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HeliX

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Posts posted by HeliX

  1. On 5/29/2021 at 7:08 PM, Barlow said:

    So at a push, how about we legalise cannabis but at the same time triple the penalties for class A drugs (coke, heroin etc).

    I don't want any of that shit or the shites that feel they have to take it anywhere near me or my family. Druggie bastards the fuggin' lorra them.

    "ahhh . . it's only a wee wrap"

    Penalties for dealing yes, penalties for possession/taking no. They don't work.

    • Like 1
  2. 1 minute ago, trmpton said:

    In an ideal world my kids would never have to work and could spend their lives helping the poor and working in a donkey sanctuary .

    In the real world they will have to make their own decisions in life.

    They may decide to rent forever (realistically, this is what will likely happen in the future and is what most places outside Britain do already) and not bother saving up.

    They may decide to save a deposit and make sacrifices for a few years and maybe work 2 or 3 jobs like me and the Mrs did - Its hard to spend much when you are constantly at work.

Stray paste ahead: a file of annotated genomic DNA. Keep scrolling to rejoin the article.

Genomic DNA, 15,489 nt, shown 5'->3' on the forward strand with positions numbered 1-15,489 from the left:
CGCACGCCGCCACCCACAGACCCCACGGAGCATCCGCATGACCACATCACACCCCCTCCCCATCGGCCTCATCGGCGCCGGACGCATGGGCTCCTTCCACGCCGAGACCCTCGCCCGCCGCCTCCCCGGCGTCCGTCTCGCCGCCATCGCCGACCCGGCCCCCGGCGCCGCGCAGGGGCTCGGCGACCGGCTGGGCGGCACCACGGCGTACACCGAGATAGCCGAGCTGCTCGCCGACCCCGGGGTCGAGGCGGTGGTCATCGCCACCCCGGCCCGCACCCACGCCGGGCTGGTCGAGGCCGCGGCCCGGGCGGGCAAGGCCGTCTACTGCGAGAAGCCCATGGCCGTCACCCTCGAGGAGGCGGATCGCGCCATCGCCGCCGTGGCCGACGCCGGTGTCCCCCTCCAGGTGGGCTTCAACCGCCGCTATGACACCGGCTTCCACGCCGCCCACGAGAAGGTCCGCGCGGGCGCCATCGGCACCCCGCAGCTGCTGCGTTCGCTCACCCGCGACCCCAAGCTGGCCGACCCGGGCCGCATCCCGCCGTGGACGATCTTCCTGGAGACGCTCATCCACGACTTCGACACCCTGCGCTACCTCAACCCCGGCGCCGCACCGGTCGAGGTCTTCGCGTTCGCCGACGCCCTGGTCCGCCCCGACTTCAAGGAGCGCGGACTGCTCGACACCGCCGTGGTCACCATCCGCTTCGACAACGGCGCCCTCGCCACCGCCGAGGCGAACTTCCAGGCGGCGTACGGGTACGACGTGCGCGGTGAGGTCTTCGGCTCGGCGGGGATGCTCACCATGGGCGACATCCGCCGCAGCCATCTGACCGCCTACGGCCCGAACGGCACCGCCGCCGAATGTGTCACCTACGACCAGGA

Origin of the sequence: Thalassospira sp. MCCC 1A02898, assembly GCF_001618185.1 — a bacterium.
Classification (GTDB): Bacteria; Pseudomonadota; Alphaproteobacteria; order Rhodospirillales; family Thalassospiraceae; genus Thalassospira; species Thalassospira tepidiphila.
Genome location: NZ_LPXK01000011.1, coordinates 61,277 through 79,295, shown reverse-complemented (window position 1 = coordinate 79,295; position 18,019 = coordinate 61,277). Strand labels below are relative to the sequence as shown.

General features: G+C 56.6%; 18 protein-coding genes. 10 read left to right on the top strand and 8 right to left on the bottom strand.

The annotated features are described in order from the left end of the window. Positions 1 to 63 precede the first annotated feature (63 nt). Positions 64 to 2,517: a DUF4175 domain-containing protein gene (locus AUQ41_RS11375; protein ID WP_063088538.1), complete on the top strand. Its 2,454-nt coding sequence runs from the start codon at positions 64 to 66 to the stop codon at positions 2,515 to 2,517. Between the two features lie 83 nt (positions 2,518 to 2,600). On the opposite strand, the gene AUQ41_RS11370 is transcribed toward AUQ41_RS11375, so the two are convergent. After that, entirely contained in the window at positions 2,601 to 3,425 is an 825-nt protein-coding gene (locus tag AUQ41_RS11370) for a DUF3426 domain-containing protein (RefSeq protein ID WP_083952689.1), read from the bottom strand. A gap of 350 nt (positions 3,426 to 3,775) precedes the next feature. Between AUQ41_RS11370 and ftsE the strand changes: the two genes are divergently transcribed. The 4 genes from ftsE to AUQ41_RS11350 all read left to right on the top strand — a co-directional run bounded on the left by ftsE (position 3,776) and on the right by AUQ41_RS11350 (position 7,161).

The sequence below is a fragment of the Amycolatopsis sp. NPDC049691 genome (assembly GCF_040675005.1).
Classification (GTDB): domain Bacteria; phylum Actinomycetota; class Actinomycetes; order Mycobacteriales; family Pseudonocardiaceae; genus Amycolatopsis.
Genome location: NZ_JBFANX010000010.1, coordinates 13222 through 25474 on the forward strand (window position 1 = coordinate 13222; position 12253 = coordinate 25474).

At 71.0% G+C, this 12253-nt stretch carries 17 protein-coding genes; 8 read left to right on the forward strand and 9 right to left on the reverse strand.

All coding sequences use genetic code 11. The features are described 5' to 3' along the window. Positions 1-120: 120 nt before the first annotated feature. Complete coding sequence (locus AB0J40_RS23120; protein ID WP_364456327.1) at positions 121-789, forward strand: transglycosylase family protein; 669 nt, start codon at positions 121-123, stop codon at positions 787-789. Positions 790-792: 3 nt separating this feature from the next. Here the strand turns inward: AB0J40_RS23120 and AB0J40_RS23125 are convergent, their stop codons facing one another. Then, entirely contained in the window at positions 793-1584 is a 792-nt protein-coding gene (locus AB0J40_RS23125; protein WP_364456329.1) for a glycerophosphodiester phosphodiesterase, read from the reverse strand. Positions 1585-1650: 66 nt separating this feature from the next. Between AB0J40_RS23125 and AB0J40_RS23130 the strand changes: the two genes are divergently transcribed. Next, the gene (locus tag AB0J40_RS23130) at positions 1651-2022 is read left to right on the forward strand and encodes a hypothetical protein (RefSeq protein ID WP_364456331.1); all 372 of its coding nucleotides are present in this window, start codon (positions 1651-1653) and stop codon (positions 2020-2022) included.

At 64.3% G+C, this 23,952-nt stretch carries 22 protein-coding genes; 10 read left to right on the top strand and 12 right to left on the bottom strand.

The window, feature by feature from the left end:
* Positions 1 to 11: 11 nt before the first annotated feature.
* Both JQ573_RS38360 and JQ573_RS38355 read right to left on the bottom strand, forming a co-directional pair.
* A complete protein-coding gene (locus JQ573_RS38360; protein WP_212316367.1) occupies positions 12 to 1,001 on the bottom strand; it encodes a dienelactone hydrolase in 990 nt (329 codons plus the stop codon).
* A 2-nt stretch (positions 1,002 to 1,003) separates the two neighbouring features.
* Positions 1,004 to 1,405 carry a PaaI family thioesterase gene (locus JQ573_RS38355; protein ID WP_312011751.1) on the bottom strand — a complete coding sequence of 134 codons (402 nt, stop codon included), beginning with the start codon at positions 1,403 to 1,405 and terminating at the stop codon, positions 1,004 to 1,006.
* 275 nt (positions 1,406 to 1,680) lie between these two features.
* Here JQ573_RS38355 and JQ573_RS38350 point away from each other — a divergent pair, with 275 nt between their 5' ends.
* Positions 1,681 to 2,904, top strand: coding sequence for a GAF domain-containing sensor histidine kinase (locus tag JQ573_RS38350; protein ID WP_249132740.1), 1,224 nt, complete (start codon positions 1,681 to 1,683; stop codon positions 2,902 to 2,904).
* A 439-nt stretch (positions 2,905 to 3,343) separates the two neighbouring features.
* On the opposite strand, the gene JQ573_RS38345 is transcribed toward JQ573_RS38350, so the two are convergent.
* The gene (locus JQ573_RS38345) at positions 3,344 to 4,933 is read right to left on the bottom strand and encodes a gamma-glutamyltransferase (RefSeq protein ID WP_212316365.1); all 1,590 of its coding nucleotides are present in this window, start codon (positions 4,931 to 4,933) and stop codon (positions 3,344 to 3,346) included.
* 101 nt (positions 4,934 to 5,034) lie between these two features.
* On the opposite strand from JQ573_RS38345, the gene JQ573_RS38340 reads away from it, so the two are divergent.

In my experience some real sacrifices in your 20s and 30s lead to a much better life longer term.  I say that as a bloke still in his early 40s who can look around his own friend circle

    I don't subscribe to the "reality can't be perfect so let's not make any improvements" ideology. We can at least work in the right direction.

    Some people get appropriately rewarded for hard work and effort. Lots don't. There are lots of changes that could be made to improve equality of opportunity, and to reduce the tendency for wealth to trickle upwards. This would put more money into the economy (less wealthy people tend to spend more locally), and in my opinion would be of benefit to all. Housing is a significant factor in this.

    • Like 3
  3. 4 minutes ago, trmpton said:

    And now you are starting to understand how people did it in the past.